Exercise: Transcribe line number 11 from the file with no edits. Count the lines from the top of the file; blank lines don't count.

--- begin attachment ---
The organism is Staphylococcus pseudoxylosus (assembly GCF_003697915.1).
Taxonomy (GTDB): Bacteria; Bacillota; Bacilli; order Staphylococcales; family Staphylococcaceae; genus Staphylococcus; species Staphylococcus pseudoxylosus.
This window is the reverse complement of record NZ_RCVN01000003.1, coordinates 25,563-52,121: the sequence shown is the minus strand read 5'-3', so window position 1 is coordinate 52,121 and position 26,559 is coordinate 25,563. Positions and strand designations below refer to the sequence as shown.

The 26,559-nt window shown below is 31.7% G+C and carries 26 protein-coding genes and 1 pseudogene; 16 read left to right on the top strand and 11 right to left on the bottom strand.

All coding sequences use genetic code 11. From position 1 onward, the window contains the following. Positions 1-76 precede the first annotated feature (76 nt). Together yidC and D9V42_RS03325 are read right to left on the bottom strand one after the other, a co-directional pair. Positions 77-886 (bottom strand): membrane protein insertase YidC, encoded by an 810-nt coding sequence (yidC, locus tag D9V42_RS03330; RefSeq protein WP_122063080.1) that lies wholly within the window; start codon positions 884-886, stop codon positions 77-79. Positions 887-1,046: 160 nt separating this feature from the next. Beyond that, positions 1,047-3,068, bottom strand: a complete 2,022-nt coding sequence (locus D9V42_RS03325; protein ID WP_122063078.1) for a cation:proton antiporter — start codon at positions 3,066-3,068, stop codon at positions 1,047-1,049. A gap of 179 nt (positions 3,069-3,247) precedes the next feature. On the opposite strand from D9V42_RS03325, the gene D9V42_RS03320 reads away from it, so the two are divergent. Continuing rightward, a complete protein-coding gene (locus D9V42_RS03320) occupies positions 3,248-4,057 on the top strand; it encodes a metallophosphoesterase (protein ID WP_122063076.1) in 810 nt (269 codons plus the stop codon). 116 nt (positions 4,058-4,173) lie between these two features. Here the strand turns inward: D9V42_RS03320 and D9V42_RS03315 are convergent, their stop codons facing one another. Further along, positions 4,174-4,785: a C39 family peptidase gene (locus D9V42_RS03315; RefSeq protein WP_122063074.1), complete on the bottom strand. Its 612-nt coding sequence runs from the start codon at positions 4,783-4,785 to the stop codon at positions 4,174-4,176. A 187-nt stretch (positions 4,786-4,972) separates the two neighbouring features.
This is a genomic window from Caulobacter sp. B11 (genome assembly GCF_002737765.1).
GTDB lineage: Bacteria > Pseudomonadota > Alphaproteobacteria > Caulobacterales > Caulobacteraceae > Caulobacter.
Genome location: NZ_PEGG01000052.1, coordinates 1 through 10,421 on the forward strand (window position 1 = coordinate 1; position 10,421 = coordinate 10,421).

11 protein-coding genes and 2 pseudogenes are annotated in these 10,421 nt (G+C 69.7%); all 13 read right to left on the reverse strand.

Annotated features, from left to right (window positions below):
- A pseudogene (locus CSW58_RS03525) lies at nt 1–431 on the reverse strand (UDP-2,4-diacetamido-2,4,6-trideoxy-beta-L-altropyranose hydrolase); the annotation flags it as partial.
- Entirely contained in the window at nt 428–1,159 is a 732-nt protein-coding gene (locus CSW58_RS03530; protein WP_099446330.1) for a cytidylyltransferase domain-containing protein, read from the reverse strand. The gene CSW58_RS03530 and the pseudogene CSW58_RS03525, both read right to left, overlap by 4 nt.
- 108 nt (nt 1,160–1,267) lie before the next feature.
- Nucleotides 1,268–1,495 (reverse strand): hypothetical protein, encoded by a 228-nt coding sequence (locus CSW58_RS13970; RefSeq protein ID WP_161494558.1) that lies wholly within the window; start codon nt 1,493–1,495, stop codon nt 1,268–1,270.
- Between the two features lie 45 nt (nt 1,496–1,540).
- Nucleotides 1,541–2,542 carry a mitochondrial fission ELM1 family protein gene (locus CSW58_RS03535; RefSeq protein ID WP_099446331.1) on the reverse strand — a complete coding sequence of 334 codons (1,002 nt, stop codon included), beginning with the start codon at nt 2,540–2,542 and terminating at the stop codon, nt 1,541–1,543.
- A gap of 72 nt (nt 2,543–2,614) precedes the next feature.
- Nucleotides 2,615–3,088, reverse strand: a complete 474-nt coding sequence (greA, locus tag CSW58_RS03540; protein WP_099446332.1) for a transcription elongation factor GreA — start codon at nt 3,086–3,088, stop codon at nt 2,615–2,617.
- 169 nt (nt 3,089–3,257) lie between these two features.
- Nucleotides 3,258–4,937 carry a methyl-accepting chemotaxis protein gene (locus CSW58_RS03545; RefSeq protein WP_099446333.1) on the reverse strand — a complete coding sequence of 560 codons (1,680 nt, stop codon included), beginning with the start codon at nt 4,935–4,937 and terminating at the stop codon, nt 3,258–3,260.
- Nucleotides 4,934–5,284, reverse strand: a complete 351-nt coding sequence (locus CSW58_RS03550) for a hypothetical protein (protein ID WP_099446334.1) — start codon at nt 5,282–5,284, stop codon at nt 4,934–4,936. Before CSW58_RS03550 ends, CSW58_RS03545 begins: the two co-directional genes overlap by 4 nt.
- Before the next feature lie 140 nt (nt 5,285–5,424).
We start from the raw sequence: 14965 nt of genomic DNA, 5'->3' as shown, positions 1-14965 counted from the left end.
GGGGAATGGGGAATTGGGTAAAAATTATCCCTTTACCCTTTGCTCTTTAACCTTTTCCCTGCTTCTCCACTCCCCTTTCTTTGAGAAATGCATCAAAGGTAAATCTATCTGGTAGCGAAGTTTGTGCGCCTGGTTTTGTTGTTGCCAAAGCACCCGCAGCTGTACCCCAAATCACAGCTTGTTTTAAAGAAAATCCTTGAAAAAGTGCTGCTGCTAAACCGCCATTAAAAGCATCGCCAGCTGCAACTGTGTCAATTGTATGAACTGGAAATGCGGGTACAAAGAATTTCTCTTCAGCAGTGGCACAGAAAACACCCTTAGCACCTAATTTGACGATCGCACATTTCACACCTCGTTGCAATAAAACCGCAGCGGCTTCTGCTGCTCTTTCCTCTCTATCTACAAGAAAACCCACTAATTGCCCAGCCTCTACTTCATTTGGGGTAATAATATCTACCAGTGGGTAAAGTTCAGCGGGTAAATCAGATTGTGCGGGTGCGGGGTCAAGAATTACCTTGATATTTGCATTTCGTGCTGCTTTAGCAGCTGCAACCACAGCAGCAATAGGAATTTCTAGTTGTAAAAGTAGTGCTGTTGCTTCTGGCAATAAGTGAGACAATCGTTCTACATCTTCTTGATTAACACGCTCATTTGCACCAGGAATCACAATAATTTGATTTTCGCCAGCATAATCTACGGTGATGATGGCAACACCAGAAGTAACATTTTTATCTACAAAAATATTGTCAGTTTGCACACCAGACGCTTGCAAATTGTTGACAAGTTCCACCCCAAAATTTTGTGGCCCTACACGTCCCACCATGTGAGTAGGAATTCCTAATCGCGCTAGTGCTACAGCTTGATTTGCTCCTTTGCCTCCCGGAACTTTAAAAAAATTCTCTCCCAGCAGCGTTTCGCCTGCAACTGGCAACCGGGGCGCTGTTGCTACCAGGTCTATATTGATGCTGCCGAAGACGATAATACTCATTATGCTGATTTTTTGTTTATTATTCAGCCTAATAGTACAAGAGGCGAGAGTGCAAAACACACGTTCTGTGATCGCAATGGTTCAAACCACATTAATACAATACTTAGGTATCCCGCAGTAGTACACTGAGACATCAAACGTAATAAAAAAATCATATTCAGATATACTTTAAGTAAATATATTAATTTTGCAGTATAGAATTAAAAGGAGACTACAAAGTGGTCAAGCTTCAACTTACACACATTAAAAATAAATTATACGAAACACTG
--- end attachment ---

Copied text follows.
- A pseudogene (locus CSW58_RS03525) lies at nt 1–431 on the reverse strand (UDP-2,4-diacetamido-2,4,6-trideoxy-beta-L-altropyranose hydrolase); the annotation flags it as partial.